- Cultural expressions convey the richness, diversity, and resiliency of B.C. First Peoples.
- Assess the significance of people, events, places, issues, or developments in the past and present (significance).
- Assess the connectedness or the reciprocal relationship between people and place (cause and consequence).
- Explain different perspectives on past and present people, places, issues, or events, and distinguish between worldviews of today and the past (perspective).
- Using appropriate protocols, interpret a variety of sources, including local stories or oral traditions, and Indigenous ways of knowing (holistic, experiential, reflective, and relational experiences, and memory) to contextualize different events in the past and present (evidence).
Concepts & Content:
- Traditional territories of the B.C. First Nations and relationships with the land.
- Role of oral tradition for B.C. First Peoples.
First Peoples’ Principles of Learning
Which First Peoples’ Principles of Learning apply?
- Learning involves patience and time.
- The First People’s Principles highlights the awareness that knowledge and understanding is built over time, often requiring a recursive approach to teaching and learning.
- The awareness of discrimination against Indigenous women has improved slightly but is still prevalent today through the representation of Indigenous women in the media, missing Indigenous women in Quesnel B.C, and the Highway of Tears. As more Indigenous knowledge is revealed to the general public the more compassion there is for the intergenerational cycle that was sent into motion as a result of colonization.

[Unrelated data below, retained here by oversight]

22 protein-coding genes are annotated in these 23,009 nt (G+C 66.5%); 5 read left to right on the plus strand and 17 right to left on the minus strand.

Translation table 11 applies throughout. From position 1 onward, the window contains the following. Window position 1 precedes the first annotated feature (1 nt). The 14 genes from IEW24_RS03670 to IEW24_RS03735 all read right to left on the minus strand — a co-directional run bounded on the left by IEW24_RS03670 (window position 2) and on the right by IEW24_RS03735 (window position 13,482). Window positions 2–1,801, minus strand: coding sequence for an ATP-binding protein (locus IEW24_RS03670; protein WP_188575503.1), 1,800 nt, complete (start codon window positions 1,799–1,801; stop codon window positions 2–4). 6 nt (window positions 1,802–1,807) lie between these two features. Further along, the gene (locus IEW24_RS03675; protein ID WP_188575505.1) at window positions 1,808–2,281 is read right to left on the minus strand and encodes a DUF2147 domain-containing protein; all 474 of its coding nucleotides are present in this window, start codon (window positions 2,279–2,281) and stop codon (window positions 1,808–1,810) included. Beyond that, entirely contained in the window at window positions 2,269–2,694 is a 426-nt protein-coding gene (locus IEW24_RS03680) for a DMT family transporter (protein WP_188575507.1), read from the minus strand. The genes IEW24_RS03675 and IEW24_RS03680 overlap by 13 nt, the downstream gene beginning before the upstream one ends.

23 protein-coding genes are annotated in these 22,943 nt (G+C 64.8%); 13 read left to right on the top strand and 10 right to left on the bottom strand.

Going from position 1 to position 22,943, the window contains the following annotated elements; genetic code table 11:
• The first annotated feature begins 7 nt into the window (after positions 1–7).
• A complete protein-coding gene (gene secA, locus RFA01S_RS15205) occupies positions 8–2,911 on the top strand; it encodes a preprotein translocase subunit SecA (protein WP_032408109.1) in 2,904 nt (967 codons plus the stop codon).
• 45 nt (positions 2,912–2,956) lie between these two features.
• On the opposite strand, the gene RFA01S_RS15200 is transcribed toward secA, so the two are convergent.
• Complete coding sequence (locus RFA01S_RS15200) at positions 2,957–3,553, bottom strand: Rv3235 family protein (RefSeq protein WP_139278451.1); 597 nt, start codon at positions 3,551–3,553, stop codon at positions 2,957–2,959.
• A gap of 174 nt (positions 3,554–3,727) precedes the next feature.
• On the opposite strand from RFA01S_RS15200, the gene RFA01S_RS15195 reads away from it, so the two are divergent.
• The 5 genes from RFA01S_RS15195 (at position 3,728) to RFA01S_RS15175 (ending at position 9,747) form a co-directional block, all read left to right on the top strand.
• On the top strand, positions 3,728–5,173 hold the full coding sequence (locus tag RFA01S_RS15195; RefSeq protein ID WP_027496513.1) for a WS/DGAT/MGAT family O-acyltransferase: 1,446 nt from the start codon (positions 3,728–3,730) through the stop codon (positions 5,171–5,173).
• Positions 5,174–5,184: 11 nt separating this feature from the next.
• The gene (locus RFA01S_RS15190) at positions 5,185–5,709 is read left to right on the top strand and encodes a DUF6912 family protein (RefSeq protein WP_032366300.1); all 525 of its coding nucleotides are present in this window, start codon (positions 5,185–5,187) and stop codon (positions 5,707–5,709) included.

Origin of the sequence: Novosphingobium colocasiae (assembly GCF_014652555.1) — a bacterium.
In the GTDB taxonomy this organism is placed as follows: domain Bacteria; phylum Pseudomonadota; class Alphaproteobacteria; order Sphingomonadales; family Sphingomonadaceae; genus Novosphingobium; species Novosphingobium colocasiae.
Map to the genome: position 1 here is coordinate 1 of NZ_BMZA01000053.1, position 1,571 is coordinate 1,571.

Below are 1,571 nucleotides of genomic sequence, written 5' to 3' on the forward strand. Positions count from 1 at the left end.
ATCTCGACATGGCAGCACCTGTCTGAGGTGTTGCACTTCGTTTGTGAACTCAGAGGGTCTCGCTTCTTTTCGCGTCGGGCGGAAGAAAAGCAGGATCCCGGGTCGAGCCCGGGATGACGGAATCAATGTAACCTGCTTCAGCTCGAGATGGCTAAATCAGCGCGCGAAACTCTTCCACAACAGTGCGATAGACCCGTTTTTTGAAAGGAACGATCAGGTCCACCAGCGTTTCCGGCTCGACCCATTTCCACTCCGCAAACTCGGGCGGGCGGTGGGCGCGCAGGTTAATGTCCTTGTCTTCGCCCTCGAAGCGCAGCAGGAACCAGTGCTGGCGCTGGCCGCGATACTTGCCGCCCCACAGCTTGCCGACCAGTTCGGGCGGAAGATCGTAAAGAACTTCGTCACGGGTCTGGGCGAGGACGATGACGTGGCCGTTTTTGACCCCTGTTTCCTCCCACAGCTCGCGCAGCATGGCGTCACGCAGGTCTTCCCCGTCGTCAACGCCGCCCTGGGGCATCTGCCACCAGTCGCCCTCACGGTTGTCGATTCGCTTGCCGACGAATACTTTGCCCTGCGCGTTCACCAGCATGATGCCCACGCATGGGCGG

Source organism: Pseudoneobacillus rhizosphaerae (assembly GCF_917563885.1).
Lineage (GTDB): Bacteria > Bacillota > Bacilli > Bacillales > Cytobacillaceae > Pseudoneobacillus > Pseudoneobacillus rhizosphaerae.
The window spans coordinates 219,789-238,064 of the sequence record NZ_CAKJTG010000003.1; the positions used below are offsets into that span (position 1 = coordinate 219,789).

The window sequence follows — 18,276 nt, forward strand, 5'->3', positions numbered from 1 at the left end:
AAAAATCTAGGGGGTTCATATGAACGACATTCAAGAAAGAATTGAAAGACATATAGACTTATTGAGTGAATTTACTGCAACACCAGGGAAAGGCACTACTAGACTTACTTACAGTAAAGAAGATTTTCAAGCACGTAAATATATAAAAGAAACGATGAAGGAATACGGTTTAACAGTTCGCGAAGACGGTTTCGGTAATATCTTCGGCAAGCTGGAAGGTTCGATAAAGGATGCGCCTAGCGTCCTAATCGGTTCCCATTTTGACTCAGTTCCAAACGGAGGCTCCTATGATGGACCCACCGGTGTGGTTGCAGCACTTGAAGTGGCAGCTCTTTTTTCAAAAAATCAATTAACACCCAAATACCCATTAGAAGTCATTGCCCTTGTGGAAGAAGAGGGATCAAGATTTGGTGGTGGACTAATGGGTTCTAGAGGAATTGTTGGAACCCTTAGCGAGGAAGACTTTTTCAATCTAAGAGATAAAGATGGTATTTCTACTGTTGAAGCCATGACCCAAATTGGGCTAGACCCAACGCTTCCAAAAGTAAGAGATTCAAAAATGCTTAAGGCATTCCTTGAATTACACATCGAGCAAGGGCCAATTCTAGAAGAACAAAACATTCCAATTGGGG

What is one way that teachers could work with community members for this project?
- Teachers could work with community members by contacting an individual within their school district such as head of Indigenous Education. Seeking assistance from a co-worker who has a connection to the local Indigenous groups is beneficial as you are able to acquire information and resources in a professional and non-invasive manner.
- Through the connection the incorporation of Elders and Knowledge Keepers would be beneficial to the lesson as the students are able to create the connection between people and content.
How does your lesson relate to decolonization or reconciliation of education?
The topic of the Native Women’s Association of Canada and its connection to Indigenous feminism relates to the decolonization and reconciliation of education.
- The education of the discriminatory history and current events surrounding Indigenous females is crucial to ending the stereotypes inflicted by media outlets that ultimately justifies violence against Indigenous women through lifestyle choices.
- Indigenous women are our matrilineal lines, daughters, friends, and our future. It is of great significance to ensure education to all groups of people to create not only a brighter, but a safer future for the upcoming generations.